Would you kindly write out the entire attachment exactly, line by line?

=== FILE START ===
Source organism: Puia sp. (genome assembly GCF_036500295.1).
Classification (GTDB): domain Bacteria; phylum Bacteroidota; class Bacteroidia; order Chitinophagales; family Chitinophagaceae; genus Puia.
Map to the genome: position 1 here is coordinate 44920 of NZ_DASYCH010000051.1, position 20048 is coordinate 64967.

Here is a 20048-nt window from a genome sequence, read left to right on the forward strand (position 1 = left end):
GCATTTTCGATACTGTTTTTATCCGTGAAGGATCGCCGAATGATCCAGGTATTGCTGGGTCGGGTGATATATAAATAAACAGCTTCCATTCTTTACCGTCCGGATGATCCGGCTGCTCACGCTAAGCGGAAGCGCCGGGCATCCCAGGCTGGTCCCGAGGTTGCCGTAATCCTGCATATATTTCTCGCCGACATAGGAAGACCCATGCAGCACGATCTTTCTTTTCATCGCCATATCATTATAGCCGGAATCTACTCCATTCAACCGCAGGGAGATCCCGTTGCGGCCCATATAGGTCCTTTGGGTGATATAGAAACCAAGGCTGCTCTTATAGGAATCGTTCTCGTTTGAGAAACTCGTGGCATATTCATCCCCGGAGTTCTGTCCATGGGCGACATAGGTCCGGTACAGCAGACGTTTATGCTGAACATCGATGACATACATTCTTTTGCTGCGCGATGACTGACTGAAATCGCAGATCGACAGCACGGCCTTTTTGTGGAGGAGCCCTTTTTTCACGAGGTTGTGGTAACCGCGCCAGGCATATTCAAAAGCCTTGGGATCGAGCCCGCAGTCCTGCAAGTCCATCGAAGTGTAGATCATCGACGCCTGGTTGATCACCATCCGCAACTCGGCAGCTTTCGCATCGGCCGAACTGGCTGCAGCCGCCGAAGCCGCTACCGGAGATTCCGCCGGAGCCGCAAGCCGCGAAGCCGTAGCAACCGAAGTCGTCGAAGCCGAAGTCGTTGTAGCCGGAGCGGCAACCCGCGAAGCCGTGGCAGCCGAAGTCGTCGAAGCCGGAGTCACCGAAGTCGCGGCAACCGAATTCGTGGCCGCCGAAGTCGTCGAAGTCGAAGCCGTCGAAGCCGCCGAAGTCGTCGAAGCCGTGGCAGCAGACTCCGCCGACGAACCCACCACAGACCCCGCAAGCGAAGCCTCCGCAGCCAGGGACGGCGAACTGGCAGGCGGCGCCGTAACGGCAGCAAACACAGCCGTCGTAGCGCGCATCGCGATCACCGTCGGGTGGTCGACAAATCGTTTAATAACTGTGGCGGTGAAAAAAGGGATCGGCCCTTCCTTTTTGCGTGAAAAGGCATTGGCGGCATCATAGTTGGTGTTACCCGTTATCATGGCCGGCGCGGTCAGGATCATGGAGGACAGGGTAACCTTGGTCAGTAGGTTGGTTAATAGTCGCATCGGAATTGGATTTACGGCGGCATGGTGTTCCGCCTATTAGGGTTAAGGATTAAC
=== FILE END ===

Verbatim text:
Source organism: Puia sp. (genome assembly GCF_036500295.1).
Classification (GTDB): domain Bacteria; phylum Bacteroidota; class Bacteroidia; order Chitinophagales; family Chitinophagaceae; genus Puia.
Map to the genome: position 1 here is coordinate 44920 of NZ_DASYCH010000051.1, position 20048 is coordinate 64967.

Here is a 20048-nt window from a genome sequence, read left to right on the forward strand (position 1 = left end):
GCATTTTCGATACTGTTTTTATCCGTGAAGGATCGCCGAATGATCCAGGTATTGCTGGGTCGGGTGATATATAAATAAACAGCTTCCATTCTTTACCGTCCGGATGATCCGGCTGCTCACGCTAAGCGGAAGCGCCGGGCATCCCAGGCTGGTCCCGAGGTTGCCGTAATCCTGCATATATTTCTCGCCGACATAGGAAGACCCATGCAGCACGATCTTTCTTTTCATCGCCATATCATTATAGCCGGAATCTACTCCATTCAACCGCAGGGAGATCCCGTTGCGGCCCATATAGGTCCTTTGGGTGATATAGAAACCAAGGCTGCTCTTATAGGAATCGTTCTCGTTTGAGAAACTCGTGGCATATTCATCCCCGGAGTTCTGTCCATGGGCGACATAGGTCCGGTACAGCAGACGTTTATGCTGAACATCGATGACATACATTCTTTTGCTGCGCGATGACTGACTGAAATCGCAGATCGACAGCACGGCCTTTTTGTGGAGGAGCCCTTTTTTCACGAGGTTGTGGTAACCGCGCCAGGCATATTCAAAAGCCTTGGGATCGAGCCCGCAGTCCTGCAAGTCCATCGAAGTGTAGATCATCGACGCCTGGTTGATCACCATCCGCAACTCGGCAGCTTTCGCATCGGCCGAACTGGCTGCAGCCGCCGAAGCCGCTACCGGAGATTCCGCCGGAGCCGCAAGCCGCGAAGCCGTAGCAACCGAAGTCGTCGAAGCCGAAGTCGTTGTAGCCGGAGCGGCAACCCGCGAAGCCGTGGCAGCCGAAGTCGTCGAAGCCGGAGTCACCGAAGTCGCGGCAACCGAATTCGTGGCCGCCGAAGTCGTCGAAGTCGAAGCCGTCGAAGCCGCCGAAGTCGTCGAAGCCGTGGCAGCAGACTCCGCCGACGAACCCACCACAGACCCCGCAAGCGAAGCCTCCGCAGCCAGGGACGGCGAACTGGCAGGCGGCGCCGTAACGGCAGCAAACACAGCCGTCGTAGCGCGCATCGCGATCACCGTCGGGTGGTCGACAAATCGTTTAATAACTGTGGCGGTGAAAAAAGGGATCGGCCCTTCCTTTTTGCGTGAAAAGGCATTGGCGGCATCATAGTTGGTGTTACCCGTTATCATGGCCGGCGCGGTCAGGATCATGGAGGACAGGGTAACCTTGGTCAGTAGGTTGGTTAATAGTCGCATCGGAATTGGATTTACGGCGGCATGGTGTTCCGCCTATTAGGGTTAAGGATTAAC